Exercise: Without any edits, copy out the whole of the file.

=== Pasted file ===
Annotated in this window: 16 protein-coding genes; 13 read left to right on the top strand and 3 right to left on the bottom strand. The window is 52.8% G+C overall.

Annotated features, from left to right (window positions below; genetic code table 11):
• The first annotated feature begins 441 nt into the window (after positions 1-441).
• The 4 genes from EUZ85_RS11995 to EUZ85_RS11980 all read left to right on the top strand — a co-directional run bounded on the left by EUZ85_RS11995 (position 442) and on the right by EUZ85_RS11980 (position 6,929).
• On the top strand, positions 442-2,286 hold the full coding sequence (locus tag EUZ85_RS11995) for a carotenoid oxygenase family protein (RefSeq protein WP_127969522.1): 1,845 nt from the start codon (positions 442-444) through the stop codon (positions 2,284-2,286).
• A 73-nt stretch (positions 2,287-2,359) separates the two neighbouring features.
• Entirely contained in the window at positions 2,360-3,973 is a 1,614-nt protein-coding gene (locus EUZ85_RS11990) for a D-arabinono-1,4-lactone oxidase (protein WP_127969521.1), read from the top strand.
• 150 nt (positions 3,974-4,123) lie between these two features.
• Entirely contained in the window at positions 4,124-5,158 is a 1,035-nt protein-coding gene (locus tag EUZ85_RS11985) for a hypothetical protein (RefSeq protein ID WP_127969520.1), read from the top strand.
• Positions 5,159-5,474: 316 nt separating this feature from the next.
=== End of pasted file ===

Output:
Annotated in this window: 16 protein-coding genes; 13 read left to right on the top strand and 3 right to left on the bottom strand. The window is 52.8% G+C overall.

Annotated features, from left to right (window positions below; genetic code table 11):
• The first annotated feature begins 441 nt into the window (after positions 1-441).
• The 4 genes from EUZ85_RS11995 to EUZ85_RS11980 all read left to right on the top strand — a co-directional run bounded on the left by EUZ85_RS11995 (position 442) and on the right by EUZ85_RS11980 (position 6,929).
• On the top strand, positions 442-2,286 hold the full coding sequence (locus tag EUZ85_RS11995) for a carotenoid oxygenase family protein (RefSeq protein WP_127969522.1): 1,845 nt from the start codon (positions 442-444) through the stop codon (positions 2,284-2,286).
• A 73-nt stretch (positions 2,287-2,359) separates the two neighbouring features.
• Entirely contained in the window at positions 2,360-3,973 is a 1,614-nt protein-coding gene (locus EUZ85_RS11990) for a D-arabinono-1,4-lactone oxidase (protein WP_127969521.1), read from the top strand.
• 150 nt (positions 3,974-4,123) lie between these two features.
• Entirely contained in the window at positions 4,124-5,158 is a 1,035-nt protein-coding gene (locus tag EUZ85_RS11985) for a hypothetical protein (RefSeq protein ID WP_127969520.1), read from the top strand.
• Positions 5,159-5,474: 316 nt separating this feature from the next.